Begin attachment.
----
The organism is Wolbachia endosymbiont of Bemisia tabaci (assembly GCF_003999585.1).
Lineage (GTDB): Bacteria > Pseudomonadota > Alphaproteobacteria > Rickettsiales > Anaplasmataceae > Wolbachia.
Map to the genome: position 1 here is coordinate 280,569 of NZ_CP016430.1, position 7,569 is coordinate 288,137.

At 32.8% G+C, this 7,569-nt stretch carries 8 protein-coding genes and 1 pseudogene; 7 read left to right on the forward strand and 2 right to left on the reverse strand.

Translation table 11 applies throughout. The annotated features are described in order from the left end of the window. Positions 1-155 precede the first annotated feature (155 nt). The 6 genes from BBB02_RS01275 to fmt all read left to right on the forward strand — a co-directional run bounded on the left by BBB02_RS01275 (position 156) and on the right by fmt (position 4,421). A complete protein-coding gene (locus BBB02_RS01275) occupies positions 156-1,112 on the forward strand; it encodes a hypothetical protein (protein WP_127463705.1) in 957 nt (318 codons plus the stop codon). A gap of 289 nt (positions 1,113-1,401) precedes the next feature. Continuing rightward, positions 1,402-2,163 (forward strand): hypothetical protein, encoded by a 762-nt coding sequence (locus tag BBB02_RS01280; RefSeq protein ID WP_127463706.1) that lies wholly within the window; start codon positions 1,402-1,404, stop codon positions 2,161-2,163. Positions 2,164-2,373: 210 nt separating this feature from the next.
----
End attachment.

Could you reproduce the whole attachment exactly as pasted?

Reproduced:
The organism is Wolbachia endosymbiont of Bemisia tabaci (assembly GCF_003999585.1).
Lineage (GTDB): Bacteria > Pseudomonadota > Alphaproteobacteria > Rickettsiales > Anaplasmataceae > Wolbachia.
Map to the genome: position 1 here is coordinate 280,569 of NZ_CP016430.1, position 7,569 is coordinate 288,137.

At 32.8% G+C, this 7,569-nt stretch carries 8 protein-coding genes and 1 pseudogene; 7 read left to right on the forward strand and 2 right to left on the reverse strand.

Translation table 11 applies throughout. The annotated features are described in order from the left end of the window. Positions 1-155 precede the first annotated feature (155 nt). The 6 genes from BBB02_RS01275 to fmt all read left to right on the forward strand — a co-directional run bounded on the left by BBB02_RS01275 (position 156) and on the right by fmt (position 4,421). A complete protein-coding gene (locus BBB02_RS01275) occupies positions 156-1,112 on the forward strand; it encodes a hypothetical protein (protein WP_127463705.1) in 957 nt (318 codons plus the stop codon). A gap of 289 nt (positions 1,113-1,401) precedes the next feature. Continuing rightward, positions 1,402-2,163 (forward strand): hypothetical protein, encoded by a 762-nt coding sequence (locus tag BBB02_RS01280; RefSeq protein ID WP_127463706.1) that lies wholly within the window; start codon positions 1,402-1,404, stop codon positions 2,161-2,163. Positions 2,164-2,373: 210 nt separating this feature from the next.